Revelations Sober and Ailing—Artemus Zebulon Pratt SpecGram Vol CLXXIII, No 4 Contents Son of SpeckGramm—Advertisement

A Morpho­syntactic, Semantic, Pragmatic, Socio­linguistic and Literary Investigation into the Psycho­linguistic Mechanisms Underlying English Puns

Pete Bleackley
Associate Editor

On her website Lang 1011 my highly steamed2, 3 editorial colleague Madalena Cruz-Ferreira prompts:

Try now to think about jokes involving structural ambiguity (morphological structure, syntactic form or syntactic function).

As before, explain the source of the humour, in an unambiguous manner!

While the answer I gave on her website correctly explained the structural ambiguity present in the joke, it was far from an exhaustive analysis of the source of the humour. I here expand on it to present a more thorough explanation of the phenomena involved.

A man is having his garden landscaped, and he says to the gardener “I want decking over here.” So the gardener flattens him with a spade.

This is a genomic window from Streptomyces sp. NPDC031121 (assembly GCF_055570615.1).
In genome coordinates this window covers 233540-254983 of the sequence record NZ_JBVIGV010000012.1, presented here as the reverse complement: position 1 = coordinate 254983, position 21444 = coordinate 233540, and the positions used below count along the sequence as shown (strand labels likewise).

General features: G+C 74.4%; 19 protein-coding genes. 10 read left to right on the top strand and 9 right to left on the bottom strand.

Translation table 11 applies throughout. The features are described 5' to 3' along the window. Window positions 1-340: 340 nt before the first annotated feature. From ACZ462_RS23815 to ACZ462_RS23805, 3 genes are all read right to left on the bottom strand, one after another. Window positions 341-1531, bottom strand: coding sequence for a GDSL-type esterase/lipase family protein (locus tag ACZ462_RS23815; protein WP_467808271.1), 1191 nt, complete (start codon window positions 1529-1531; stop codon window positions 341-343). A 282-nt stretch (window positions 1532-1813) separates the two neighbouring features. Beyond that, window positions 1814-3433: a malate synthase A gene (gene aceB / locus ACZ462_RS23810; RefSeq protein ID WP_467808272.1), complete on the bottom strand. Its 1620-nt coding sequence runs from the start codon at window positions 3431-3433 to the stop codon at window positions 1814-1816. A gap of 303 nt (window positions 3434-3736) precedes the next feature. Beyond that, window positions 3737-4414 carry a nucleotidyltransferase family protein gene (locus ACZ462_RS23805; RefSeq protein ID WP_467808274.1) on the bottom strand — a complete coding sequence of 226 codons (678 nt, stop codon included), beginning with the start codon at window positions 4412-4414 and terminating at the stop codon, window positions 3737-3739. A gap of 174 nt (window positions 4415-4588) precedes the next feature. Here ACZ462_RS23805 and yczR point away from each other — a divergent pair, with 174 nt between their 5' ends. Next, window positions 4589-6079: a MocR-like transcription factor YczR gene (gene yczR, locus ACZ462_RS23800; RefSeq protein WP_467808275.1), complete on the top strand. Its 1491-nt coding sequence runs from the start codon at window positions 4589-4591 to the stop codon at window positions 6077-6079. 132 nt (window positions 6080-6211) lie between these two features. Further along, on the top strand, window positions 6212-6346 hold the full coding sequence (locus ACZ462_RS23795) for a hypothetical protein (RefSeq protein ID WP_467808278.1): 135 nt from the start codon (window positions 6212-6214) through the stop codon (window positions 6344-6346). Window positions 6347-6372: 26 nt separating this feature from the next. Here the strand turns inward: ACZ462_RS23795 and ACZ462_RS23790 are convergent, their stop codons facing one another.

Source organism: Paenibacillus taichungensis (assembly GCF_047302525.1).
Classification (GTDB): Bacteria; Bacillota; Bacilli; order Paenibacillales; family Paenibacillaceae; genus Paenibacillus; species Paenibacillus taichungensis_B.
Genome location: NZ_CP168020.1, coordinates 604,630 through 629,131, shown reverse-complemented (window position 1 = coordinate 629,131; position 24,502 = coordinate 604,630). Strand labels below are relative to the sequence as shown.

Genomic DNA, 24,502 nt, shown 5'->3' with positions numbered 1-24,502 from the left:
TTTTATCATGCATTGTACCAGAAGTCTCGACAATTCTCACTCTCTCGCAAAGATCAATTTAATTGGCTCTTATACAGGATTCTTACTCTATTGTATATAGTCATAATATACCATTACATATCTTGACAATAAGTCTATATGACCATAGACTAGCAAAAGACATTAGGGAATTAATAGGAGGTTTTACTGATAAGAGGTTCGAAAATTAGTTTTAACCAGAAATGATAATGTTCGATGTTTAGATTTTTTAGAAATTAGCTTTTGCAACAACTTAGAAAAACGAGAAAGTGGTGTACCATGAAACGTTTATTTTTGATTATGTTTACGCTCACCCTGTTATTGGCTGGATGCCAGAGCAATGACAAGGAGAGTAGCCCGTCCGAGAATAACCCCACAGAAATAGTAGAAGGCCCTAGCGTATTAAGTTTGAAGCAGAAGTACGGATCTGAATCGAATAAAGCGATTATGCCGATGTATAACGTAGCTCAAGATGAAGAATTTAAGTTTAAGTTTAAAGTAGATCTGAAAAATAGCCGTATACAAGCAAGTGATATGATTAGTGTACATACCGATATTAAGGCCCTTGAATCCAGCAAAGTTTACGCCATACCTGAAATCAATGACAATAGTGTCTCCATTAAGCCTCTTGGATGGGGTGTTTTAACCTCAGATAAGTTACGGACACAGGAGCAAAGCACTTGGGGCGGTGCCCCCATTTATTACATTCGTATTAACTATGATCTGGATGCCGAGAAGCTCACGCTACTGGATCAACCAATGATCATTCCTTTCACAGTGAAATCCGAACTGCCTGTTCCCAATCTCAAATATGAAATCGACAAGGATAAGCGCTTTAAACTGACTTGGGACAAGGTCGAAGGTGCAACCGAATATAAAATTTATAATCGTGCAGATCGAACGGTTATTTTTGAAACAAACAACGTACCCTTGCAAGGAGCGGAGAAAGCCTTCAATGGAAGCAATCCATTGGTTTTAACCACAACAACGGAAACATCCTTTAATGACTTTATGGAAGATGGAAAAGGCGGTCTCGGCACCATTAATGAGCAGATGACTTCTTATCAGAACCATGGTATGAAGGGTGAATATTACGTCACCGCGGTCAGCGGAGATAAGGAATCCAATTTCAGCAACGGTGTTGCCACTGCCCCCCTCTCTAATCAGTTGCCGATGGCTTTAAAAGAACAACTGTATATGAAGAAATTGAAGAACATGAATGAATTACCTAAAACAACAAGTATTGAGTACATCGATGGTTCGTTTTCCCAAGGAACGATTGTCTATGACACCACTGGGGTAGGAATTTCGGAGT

The ambiguity arises because “decking” (wooden paving resembling a boat deck4) sounds like a present participle. The expression “X wants/needs Ying”5, 6 can be used to mean “X should be Yed”. Finally, the word “deck” can be used as a verb meaning “to strike someone down”7—“flatten” is used in the same sense.

Therefore “I want decking over here,” can mean either “I want wooden flooring over here,” or “I should be struck down over here.”

We must now examine the pragmatics of the utterance. “I want wooden flooring over here,” is clearly a more reasonable interpretation than “I should be struck down over here,” as few people want to be violently assaulted.8 The context of the utterancethat the man is having his garden landscapedfurther reinforces this. The gardener’s choice of the unreasonable interpretation therefore violates Grice’s Maxim of Relation. In doing so it creates surprise, which is the key ingredient of humour.